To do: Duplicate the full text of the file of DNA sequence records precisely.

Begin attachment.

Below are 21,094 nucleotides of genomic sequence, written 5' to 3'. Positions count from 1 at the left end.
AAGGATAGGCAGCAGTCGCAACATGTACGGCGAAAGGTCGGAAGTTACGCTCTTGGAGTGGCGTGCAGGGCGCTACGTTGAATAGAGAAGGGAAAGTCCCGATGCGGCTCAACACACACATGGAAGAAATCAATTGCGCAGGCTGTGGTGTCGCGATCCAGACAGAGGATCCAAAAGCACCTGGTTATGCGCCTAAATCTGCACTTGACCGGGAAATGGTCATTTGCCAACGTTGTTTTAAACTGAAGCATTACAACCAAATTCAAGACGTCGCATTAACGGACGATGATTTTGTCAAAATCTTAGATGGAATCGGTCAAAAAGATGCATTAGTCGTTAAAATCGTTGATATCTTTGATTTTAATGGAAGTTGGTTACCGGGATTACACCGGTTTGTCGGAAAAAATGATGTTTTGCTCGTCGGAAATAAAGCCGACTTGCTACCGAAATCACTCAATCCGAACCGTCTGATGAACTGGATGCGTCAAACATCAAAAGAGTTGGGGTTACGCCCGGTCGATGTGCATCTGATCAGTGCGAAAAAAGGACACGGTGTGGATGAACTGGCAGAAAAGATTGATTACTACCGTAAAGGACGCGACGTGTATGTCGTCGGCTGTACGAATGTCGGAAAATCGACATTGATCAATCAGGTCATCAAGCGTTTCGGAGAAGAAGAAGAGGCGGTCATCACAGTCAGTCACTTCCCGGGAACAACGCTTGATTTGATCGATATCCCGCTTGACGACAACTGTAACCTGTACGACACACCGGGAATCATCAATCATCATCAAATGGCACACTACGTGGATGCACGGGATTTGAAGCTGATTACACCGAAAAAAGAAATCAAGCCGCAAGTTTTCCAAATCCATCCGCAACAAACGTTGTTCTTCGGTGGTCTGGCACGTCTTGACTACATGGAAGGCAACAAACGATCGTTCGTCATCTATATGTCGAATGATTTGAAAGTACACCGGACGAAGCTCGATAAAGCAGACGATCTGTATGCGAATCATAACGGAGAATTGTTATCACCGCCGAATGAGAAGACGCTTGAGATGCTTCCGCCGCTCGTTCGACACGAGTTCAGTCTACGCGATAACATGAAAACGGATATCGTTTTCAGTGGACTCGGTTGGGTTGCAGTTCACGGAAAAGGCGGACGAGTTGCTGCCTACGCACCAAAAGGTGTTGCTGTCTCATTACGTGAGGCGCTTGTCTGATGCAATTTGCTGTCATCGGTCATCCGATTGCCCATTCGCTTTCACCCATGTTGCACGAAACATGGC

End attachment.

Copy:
Below are 21,094 nucleotides of genomic sequence, written 5' to 3'. Positions count from 1 at the left end.
AAGGATAGGCAGCAGTCGCAACATGTACGGCGAAAGGTCGGAAGTTACGCTCTTGGAGTGGCGTGCAGGGCGCTACGTTGAATAGAGAAGGGAAAGTCCCGATGCGGCTCAACACACACATGGAAGAAATCAATTGCGCAGGCTGTGGTGTCGCGATCCAGACAGAGGATCCAAAAGCACCTGGTTATGCGCCTAAATCTGCACTTGACCGGGAAATGGTCATTTGCCAACGTTGTTTTAAACTGAAGCATTACAACCAAATTCAAGACGTCGCATTAACGGACGATGATTTTGTCAAAATCTTAGATGGAATCGGTCAAAAAGATGCATTAGTCGTTAAAATCGTTGATATCTTTGATTTTAATGGAAGTTGGTTACCGGGATTACACCGGTTTGTCGGAAAAAATGATGTTTTGCTCGTCGGAAATAAAGCCGACTTGCTACCGAAATCACTCAATCCGAACCGTCTGATGAACTGGATGCGTCAAACATCAAAAGAGTTGGGGTTACGCCCGGTCGATGTGCATCTGATCAGTGCGAAAAAAGGACACGGTGTGGATGAACTGGCAGAAAAGATTGATTACTACCGTAAAGGACGCGACGTGTATGTCGTCGGCTGTACGAATGTCGGAAAATCGACATTGATCAATCAGGTCATCAAGCGTTTCGGAGAAGAAGAAGAGGCGGTCATCACAGTCAGTCACTTCCCGGGAACAACGCTTGATTTGATCGATATCCCGCTTGACGACAACTGTAACCTGTACGACACACCGGGAATCATCAATCATCATCAAATGGCACACTACGTGGATGCACGGGATTTGAAGCTGATTACACCGAAAAAAGAAATCAAGCCGCAAGTTTTCCAAATCCATCCGCAACAAACGTTGTTCTTCGGTGGTCTGGCACGTCTTGACTACATGGAAGGCAACAAACGATCGTTCGTCATCTATATGTCGAATGATTTGAAAGTACACCGGACGAAGCTCGATAAAGCAGACGATCTGTATGCGAATCATAACGGAGAATTGTTATCACCGCCGAATGAGAAGACGCTTGAGATGCTTCCGCCGCTCGTTCGACACGAGTTCAGTCTACGCGATAACATGAAAACGGATATCGTTTTCAGTGGACTCGGTTGGGTTGCAGTTCACGGAAAAGGCGGACGAGTTGCTGCCTACGCACCAAAAGGTGTTGCTGTCTCATTACGTGAGGCGCTTGTCTGATGCAATTTGCTGTCATCGGTCATCCGATTGCCCATTCGCTTTCACCCATGTTGCACGAAACATGGC